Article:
Sometimes I think our team thinks I’m a social media curmudgeon.
I believe I’m a social media realist.
Social media is a great equalizer and it allows an individual to reach a larger number of people faster and more affordably than ever before.
But I have some issues, one of which lies in customer service…and how many companies use social customer service for damage control.
Several months ago, my wife and I purchased a NordicTrack treadmill so our papers wouldn’t blow away.
As part of the purchase, we paid NordicTrack $150 for delivery and assembly by a third-party vendor and the company set a specific appointment for us.
When we got about 10 days out, we were notified by the vendor they would not be delivering and assembling on the agreed-upon day and they’d let us know when they’d be out.
So, we’d paid extra and waited approximately two weeks for what? To be told our appointment was cancelled and to stand by and wait to be told when they might show up. Hmmm.
My wife called the NordicTrack customer service number. She was on hold for 30 minutes and dumped into a voicemail.
I called the customer service number twice, was on hold for 30 minutes both times, and then dumped into voicemail. I left a message both times. I also emailed customer service.
Guess what? No return call ever came and no return email ever came.
Twitter to the Rescue!
So, I took to Twitter.
At 5:12 p.m. I tweeted my frustration. At 5:26 p.m. I received a response from NordicTrack and they got the ball rolling on the delivery and assembly issue. Sort of.
The thing is, they did not get the delivery back on track to the agreed upon time. It was more than a week after before the company finally showed.
NordicTrack did refund the delivery and assembly fee, but in the end, they simply could not uphold their end of the bargain.
Social Customer Service Shouldn’t Be the Only Way
Once the machine was finally delivered and installed, I set about getting it programmed. This included activating a subscription to iFit – a subscription we handled through (uh oh) NordicTrack.
When we went to activate the iFit we received an email that it could be “a few weeks” before we receive the iFit activation code. What!?
My wife did an online chat with a customer service representative who told her she could not verify when the activation code would be sent.
To Twitter, I go. This time though, there was no response from social customer service. The next day, I sent a direct email to the lady at NordicTrack I’d dealt with previously.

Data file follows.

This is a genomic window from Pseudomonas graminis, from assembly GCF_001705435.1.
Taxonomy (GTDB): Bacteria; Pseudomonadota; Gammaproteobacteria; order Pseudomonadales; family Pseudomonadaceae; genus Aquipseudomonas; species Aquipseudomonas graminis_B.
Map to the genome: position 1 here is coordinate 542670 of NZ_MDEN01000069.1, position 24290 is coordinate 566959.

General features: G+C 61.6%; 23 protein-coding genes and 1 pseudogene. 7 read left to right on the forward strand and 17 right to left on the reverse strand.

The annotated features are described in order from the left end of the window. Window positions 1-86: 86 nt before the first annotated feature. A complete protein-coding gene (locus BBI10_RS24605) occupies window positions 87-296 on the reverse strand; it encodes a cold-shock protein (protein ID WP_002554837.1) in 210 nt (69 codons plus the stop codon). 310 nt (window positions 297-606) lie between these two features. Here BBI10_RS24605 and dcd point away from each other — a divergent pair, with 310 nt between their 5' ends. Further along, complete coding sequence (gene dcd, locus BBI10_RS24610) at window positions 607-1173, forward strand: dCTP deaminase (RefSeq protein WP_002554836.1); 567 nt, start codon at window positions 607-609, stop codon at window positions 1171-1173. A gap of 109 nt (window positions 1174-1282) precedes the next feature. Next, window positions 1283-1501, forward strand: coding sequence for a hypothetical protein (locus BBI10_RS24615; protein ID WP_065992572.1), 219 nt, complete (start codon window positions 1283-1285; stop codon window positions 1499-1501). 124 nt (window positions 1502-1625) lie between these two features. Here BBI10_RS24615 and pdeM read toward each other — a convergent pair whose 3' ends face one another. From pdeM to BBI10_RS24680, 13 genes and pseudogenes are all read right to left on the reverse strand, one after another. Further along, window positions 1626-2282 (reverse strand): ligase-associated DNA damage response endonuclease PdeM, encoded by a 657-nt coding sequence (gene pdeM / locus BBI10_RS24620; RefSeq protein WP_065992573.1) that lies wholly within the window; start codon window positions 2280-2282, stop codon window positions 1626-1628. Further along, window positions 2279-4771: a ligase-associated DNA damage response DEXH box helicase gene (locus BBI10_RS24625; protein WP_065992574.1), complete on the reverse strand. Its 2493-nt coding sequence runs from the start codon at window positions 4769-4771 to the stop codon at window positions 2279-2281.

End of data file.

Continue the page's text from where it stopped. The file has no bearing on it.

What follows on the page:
It took some leaning, but we received the activation code and an unexpected two free years of iFit.
Damage Control is Not a Solution
NordicTrack refunded the delivery and assembly fee. They refunded what we paid for iFit and gave us a couple of years free. They even refunded an extra few bucks.
It is a great product, there is no doubt about it, but I cannot recommend it.
You see, their customer service never really solved the problem to begin with. They could not keep appointments they set and we had to jump through too many hoops.
In the end, I felt like they just threw money at us to shut us up.
But I have a question: Why did I have to go to social media to get their attention? Is that customer service, or trying to do damage control?
You know it is prevalent by the simple fact that NordicTrack has a [email protected] email address they give out via Twitter.
Really, in my view, people turn to Twitter or Facebook in an effort to make a company provide customer service, and if you have to make them provide it, is it really customer service?
Don’t Let This Happen to You
Customer service is about keeping your word, resolving problems, and trying to do right by the customer.
I’m not sure I consider three phone calls, voicemails that are never returned, and emails that never receive a response as good customer service, no matter how quickly social customer service responded.
Here are some important key considerations to make sure your customer service doesn’t fall short:
- Make sure someone answers the phones.
- Make sure voicemails and emails receive a prompt response.
- Refunds are nice, but most people want the company simply do what it says it is going to do.
- Monitor social and respond quickly.
At the end of the day, one of the biggest issues for NordicTrack, I believe, is that both our customer service problems involved third-party vendors. Many companies use them – for you it may be freelancers – and they can cause problems in terms of customer service.
Here’s how to avoid these problems:
- Make sure the vendor understands your policies and procedures, and you understand theirs.
- Establish a joint set of customer service resolutions to which you can both agree.
- Finally, make sure your values in terms of quality service and customer service align with the vendor’s. If they don’t, end the relationship.
In my mind, their customer service failed for the specific reason that I had to go to the social networks to get their attention. That’s not customer service, that’s damage control, and there is a better way, isn’t there?